Professor Fonagy is one of the key international figures in the evaluation of mental health interventions. He holds Chairs at UCL, Harvard, Yale and Baylor, and is a NIHR Senior Investigator. In the 1990’s, he co-led the NHS Review of Psychotherapies, evaluating all outcomes data which provided the basis for the radical policy change, Improved Access to evidence-based Psychological Therapies (IAPT), now an important part of the NHS mandate. The report ‘What Works for Whom’ has over 3,000 scholarly citations. Since 2010, he has led the Children and Young People’s Programme for IAPT and achieved a doubling of the Government’s financial commitment to this service transformation programme for CAMHS services to be restructured using evidence based, patient centred therapies. He is a key figure in developing NHS mental health strategy through NICE guidance and chaired the Depression in Children and Young People GDG and co-ordinated the prevention section of guidelines for Antisocial Personality Disorder and Conduct Disorder. He led the development of National Occupational Standards for Psychological Therapies and Chaired the Advisory Group leading to the introduction of routine outcomes assessment in mental health services (HoNOS). He served on several UK Government panels and on the Academic Advisory Board of the Presidential Commission on Violence Prevention, chaired panels at NIMH and the German Research Foundation, and was a UK representative on the Expert Psychological Panel of the European Science Foundation EIRH Programme. He is PI or co-PI on evaluation research programmes in excess of £15M, is Programme Director on the UCLP mental health programme and is leading the largest Clinical Psychology Department and training scheme in the UK, with 150 doctoral students.
Professor Kamaldeep Bhui is Professor of Cultural Psychiatry & Epidemiology at Queen Mary University of London and an Honorary Consultant Psychiatrist in East London Foundation Trust. He is an psychoanalytic psychotherapist. He is Editor of the British Journal of Psychiatry and the International Journal of Culture and Mental Health. Professor Bhui trained at University College London and at Guys and St Thomas’ qualifying in 1988. He proceeded to train in London, completing his higher psychiatric training by 1992, secured a Wellcome Training Fellowship to progress research and secured a first consultant appointment in 1999 followed by a Senior Lecturer and Professorial post at Queen Mary University of London in 2000 & 2003 respectively. His research and practice interests on health include social exclusion, work characteristics, cultural psychiatry, epidemiology, health services research and psychological therapies. He has undertaken original research with communities to understand this complex process called radicalisation and provides evidence on how it works and who is vulnerable.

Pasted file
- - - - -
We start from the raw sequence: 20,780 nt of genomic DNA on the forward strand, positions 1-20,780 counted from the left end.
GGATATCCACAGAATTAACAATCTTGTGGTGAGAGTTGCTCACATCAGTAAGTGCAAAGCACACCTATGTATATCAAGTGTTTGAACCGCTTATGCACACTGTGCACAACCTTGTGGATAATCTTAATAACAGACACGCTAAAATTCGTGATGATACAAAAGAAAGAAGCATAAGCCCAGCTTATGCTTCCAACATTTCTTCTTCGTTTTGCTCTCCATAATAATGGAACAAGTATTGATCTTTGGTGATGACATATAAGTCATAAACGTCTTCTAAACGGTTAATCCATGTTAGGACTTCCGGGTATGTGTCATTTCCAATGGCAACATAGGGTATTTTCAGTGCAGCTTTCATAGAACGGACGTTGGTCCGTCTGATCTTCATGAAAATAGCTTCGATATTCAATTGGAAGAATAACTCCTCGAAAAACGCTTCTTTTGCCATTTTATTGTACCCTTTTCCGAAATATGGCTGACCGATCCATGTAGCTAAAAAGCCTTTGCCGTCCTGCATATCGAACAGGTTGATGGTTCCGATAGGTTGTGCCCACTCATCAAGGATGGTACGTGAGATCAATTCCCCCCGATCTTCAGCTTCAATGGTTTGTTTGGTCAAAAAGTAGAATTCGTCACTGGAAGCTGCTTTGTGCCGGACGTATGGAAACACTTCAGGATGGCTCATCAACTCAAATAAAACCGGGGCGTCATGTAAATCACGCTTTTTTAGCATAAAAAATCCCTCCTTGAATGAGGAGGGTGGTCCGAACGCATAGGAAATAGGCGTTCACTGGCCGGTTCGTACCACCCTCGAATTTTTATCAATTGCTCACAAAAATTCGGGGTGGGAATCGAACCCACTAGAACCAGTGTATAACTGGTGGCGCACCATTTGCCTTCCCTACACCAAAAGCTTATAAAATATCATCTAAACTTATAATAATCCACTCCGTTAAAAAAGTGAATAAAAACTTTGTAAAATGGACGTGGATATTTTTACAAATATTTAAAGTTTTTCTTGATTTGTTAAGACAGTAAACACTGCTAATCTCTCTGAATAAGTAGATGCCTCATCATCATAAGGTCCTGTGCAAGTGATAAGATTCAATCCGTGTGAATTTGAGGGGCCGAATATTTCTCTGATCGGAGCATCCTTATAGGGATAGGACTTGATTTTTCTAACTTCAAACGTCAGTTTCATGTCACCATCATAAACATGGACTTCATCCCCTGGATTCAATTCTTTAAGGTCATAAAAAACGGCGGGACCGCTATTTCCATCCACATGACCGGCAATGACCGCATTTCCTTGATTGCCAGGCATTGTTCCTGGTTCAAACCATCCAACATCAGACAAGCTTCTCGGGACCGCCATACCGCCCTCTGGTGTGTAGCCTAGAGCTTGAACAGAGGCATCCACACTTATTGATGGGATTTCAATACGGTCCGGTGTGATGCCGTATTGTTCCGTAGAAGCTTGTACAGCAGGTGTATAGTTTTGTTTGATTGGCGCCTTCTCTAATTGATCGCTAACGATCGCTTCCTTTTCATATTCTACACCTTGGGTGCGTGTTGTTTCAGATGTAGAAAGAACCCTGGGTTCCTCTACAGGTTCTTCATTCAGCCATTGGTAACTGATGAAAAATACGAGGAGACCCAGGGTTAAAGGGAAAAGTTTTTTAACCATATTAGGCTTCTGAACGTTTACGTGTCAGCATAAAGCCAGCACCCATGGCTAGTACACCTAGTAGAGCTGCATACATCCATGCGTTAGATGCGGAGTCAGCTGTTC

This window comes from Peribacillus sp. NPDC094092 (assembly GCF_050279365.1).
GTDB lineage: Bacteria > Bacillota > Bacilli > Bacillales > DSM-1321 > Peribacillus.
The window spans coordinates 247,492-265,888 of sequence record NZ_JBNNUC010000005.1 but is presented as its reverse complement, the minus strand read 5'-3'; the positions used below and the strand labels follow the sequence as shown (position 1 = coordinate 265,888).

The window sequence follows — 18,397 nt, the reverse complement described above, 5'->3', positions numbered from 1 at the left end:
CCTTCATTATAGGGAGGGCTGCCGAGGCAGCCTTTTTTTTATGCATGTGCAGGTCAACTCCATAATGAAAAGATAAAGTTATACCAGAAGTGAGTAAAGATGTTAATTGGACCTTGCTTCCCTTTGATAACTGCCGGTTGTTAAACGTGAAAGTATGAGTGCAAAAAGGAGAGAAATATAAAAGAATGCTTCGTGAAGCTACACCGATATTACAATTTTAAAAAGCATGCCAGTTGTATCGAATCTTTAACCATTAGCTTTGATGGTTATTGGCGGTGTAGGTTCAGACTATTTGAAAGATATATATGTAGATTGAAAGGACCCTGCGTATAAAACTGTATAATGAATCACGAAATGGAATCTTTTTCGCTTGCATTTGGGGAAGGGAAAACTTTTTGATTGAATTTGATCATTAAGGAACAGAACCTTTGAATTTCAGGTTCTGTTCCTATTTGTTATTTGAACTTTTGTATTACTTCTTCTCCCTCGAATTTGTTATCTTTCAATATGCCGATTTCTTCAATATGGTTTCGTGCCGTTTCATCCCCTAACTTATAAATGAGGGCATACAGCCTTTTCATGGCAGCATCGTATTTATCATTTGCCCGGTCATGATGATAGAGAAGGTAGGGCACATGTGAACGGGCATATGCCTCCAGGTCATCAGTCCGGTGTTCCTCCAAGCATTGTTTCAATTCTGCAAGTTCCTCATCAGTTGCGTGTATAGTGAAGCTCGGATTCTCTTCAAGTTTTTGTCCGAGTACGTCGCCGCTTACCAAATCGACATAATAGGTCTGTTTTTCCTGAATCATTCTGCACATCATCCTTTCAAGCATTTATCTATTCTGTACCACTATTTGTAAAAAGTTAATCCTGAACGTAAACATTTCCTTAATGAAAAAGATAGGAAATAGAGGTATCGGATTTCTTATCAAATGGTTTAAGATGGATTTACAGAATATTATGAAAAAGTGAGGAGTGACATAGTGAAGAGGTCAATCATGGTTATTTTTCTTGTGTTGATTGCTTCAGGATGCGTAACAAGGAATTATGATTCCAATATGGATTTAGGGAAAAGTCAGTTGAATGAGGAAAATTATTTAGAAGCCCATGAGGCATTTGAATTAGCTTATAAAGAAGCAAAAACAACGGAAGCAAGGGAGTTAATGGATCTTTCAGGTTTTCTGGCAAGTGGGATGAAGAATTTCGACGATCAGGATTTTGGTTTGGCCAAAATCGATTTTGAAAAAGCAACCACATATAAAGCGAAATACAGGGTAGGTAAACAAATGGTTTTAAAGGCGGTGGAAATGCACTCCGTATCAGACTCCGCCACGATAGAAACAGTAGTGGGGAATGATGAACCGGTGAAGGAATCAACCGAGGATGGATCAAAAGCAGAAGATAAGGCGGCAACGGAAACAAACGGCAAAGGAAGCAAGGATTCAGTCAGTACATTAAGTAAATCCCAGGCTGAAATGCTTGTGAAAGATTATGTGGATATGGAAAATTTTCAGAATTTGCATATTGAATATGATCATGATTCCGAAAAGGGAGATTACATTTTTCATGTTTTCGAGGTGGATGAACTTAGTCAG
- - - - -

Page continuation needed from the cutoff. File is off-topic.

Professor Bhui heads the Centre for Psychiatry at Barts & the London Medical School. He is also the Director of the Cultural Consultation Service (Culturalconsultation.org), Director of the QMUL MSc Programme, the co-founder of Careif (www.careif.org), an international mental health charity based in London that promotes work for young people and their health through culture, sport and arts and, more recently, the Director of the Synergi Collaborative Centre, a new initiative to transform ethnic inequalities in mental health services, (synergicollaborativecentre.co.uk).
In 2016 he received a CBE (Commander of the British Empire) in the Queen’s New Years’ Honours List for services to mental health care and research.
Dr Jessica Sheringham has research interests in questions that have an impact on reducing inequalities in healthcare and access to appropriate healthcare. Her research spans respiratory disease sexual health and cancer, using both qualitative and quantitative research methods. She is also an honorary consultant in public health at Barking & Dagenham, Havering and Redbridge Clinical Commissioning Groups.